There’s no thorough investigation or accountability involved — just the assurance that the bullish officers will be punished with a paid vacation — as the department sorts out PR issues and banks on the fact that there will be a bloodier incident from another precinct to save the day.
It’s not sufficient to write about this stuff anymore — and each time I beg myself to refrain from the task that has become my signature print — the torture chamber closes in and the only way to breathe is to submit to my fate.
I have to write about how police officers not only beat up Black men — but also extend crime and punishment to Black women. I have to make it known that there’s a strong possibility that I will have grown ass men with badges — towering over my body — as I shield myself from the mighty blows that won’t stop until I’m very still.
I must express how awful it feels to imagine being reduced to a newly-minted hashtag that will eventually wear out its welcome or a news item that surfaces on the screen and then disappears before viewers have enough time to memorize my name or face.
It’s easy to internalize the misfortune of others when the danger isn’t close enough to pose a threat.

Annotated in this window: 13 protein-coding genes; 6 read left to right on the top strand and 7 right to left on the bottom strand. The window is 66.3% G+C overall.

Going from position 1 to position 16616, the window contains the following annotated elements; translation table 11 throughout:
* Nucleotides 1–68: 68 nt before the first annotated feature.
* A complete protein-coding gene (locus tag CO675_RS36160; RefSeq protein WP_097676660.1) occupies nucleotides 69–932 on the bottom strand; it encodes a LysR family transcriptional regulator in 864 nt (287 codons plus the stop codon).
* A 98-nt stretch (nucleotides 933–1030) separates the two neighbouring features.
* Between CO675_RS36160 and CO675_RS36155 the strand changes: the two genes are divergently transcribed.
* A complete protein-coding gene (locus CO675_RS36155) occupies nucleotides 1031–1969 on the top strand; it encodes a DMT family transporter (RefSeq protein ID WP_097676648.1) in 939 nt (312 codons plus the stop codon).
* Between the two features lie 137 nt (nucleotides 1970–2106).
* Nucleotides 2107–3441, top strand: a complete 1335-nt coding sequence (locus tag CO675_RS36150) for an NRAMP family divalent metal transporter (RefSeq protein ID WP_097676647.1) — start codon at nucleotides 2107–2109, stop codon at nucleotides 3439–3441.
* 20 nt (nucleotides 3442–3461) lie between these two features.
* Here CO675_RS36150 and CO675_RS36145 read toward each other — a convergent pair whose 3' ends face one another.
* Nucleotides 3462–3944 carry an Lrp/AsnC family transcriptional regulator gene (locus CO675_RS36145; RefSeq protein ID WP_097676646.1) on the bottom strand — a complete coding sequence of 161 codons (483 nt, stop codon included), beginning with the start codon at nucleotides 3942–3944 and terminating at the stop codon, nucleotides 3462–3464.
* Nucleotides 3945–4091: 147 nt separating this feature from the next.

We’re able to discuss it with concern — but without the heaviness that befalls you when the call you receive is from a stranger who’s covered in your brother’s blood.
How long are we going to applaud the routine violence that police officers are legally able to exact on Black America without the consequences that would ensue if the victims were White.
How and when did we make the adjustment that permits us to accept the societal torture of Black and brown bodies — in full view — and with the graphic authority that even animals can’t relate to.
We joke about how police officers would readily tread a tightrope to save a wearied kitten — but would relish the sight of a Black man choking on his own blood in a deserted parking lot.
But — it’s not fucking funny.
I don’t enjoy noticing the number of impressive views of a video depicting the shooting death of another Black victim or the graphic assault of another Black girl who is hoarse from hours of screaming.
Police officers are allowed to terrorize Black people because that’s how it’s always been and this deadly ritual is now an enterprise that employs enough of us on all sides of the spectrum.
We get paid to write and talk about it. We use the spotlight to enhance our presence by dissecting every angle while others rely on the nightcap of the roundtable — and the ratings that tip over as the debate reaches the right tempo — thanks to the pundit who doesn’t believe that having a White supremacist as president is responsible for dishonorable men in uniform.
It’s a circular vibe that will maintain the journey to nowhere as we continue to bear witness to a national crisis that has settled into a disturbingly verified blueprint of existence.
The disorderly conduct by those who swore to uphold the law is granted free will because Black lives are at stake. And it looks like that’s exactly the way we want it — and that reality is my punishment.
The question is — when will those accused — get theirs?